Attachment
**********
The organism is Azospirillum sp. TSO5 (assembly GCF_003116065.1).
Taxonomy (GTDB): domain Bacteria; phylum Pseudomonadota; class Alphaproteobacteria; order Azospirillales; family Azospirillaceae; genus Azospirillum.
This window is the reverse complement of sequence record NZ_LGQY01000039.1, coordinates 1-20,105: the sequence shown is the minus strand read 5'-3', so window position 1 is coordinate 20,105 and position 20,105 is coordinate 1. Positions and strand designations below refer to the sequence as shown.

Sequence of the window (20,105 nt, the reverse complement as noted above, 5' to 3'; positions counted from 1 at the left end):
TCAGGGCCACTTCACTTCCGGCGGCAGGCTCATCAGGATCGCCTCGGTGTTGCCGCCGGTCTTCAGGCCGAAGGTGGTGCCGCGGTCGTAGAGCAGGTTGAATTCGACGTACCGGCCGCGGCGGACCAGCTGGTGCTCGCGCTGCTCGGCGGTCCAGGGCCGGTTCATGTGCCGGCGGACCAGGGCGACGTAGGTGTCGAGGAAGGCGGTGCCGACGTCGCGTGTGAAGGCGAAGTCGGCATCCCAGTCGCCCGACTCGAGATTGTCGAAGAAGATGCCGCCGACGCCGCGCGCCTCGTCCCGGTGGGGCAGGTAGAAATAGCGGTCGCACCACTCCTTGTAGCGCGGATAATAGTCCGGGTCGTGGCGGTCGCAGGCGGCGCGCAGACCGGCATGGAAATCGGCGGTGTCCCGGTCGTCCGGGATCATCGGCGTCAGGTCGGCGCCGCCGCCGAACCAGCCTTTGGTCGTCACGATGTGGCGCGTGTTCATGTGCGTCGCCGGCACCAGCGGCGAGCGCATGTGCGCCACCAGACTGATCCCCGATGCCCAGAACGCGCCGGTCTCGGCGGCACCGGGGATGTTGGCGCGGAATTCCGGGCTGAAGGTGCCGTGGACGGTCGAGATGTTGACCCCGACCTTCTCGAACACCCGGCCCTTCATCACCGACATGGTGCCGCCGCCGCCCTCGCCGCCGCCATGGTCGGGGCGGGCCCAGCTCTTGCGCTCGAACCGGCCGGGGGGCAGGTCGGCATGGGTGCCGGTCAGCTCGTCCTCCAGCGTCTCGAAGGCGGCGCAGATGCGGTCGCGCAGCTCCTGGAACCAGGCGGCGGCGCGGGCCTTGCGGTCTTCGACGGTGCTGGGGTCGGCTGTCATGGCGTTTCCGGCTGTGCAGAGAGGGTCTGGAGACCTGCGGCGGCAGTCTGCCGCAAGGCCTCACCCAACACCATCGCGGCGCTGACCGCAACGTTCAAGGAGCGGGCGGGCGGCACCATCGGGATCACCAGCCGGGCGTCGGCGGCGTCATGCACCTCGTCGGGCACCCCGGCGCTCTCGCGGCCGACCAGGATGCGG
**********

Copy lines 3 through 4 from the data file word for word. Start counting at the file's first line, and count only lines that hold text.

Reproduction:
This window is the reverse complement of sequence record NZ_LGQY01000039.1, coordinates 1-20,105: the sequence shown is the minus strand read 5'-3', so window position 1 is coordinate 20,105 and position 20,105 is coordinate 1. Positions and strand designations below refer to the sequence as shown.

Sequence of the window (20,105 nt, the reverse complement as noted above, 5' to 3'; positions counted from 1 at the left end):